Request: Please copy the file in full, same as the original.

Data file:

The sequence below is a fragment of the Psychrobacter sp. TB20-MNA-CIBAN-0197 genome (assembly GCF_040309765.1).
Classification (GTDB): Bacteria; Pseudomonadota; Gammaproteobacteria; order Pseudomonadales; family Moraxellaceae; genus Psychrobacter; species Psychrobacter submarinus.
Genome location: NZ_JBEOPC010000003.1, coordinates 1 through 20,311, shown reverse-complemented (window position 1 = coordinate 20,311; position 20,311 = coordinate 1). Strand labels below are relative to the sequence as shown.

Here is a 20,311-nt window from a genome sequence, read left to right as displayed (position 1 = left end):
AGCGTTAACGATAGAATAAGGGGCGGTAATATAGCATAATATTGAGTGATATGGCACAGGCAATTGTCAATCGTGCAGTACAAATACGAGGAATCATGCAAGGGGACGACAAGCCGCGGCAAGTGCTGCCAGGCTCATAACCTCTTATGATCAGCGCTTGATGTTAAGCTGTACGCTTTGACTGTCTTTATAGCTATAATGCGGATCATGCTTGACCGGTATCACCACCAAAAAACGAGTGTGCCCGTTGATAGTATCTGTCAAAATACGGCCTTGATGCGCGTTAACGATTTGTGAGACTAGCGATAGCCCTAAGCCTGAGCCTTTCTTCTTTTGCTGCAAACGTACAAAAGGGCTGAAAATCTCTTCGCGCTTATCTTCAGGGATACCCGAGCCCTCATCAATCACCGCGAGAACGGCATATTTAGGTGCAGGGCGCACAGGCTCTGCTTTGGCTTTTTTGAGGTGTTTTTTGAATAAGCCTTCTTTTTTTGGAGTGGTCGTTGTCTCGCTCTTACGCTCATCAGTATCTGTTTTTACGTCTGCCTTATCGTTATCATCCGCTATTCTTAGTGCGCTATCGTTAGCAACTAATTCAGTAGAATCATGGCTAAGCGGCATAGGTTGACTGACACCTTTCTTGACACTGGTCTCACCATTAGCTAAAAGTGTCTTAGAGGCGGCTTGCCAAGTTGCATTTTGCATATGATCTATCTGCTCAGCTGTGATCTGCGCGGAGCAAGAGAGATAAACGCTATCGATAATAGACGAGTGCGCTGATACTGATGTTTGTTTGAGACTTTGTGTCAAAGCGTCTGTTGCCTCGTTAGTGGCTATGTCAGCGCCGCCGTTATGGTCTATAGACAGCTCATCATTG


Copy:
The sequence below is a fragment of the Psychrobacter sp. TB20-MNA-CIBAN-0197 genome (assembly GCF_040309765.1).
Classification (GTDB): Bacteria; Pseudomonadota; Gammaproteobacteria; order Pseudomonadales; family Moraxellaceae; genus Psychrobacter; species Psychrobacter submarinus.
Genome location: NZ_JBEOPC010000003.1, coordinates 1 through 20,311, shown reverse-complemented (window position 1 = coordinate 20,311; position 20,311 = coordinate 1). Strand labels below are relative to the sequence as shown.

Here is a 20,311-nt window from a genome sequence, read left to right as displayed (position 1 = left end):
AGCGTTAACGATAGAATAAGGGGCGGTAATATAGCATAATATTGAGTGATATGGCACAGGCAATTGTCAATCGTGCAGTACAAATACGAGGAATCATGCAAGGGGACGACAAGCCGCGGCAAGTGCTGCCAGGCTCATAACCTCTTATGATCAGCGCTTGATGTTAAGCTGTACGCTTTGACTGTCTTTATAGCTATAATGCGGATCATGCTTGACCGGTATCACCACCAAAAAACGAGTGTGCCCGTTGATAGTATCTGTCAAAATACGGCCTTGATGCGCGTTAACGATTTGTGAGACTAGCGATAGCCCTAAGCCTGAGCCTTTCTTCTTTTGCTGCAAACGTACAAAAGGGCTGAAAATCTCTTCGCGCTTATCTTCAGGGATACCCGAGCCCTCATCAATCACCGCGAGAACGGCATATTTAGGTGCAGGGCGCACAGGCTCTGCTTTGGCTTTTTTGAGGTGTTTTTTGAATAAGCCTTCTTTTTTTGGAGTGGTCGTTGTCTCGCTCTTACGCTCATCAGTATCTGTTTTTACGTCTGCCTTATCGTTATCATCCGCTATTCTTAGTGCGCTATCGTTAGCAACTAATTCAGTAGAATCATGGCTAAGCGGCATAGGTTGACTGACACCTTTCTTGACACTGGTCTCACCATTAGCTAAAAGTGTCTTAGAGGCGGCTTGCCAAGTTGCATTTTGCATATGATCTATCTGCTCAGCTGTGATCTGCGCGGAGCAAGAGAGATAAACGCTATCGATAATAGACGAGTGCGCTGATACTGATGTTTGTTTGAGACTTTGTGTCAAAGCGTCTGTTGCCTCGTTAGTGGCTATGTCAGCGCCGCCGTTATGGTCTATAGACAGCTCATCATTG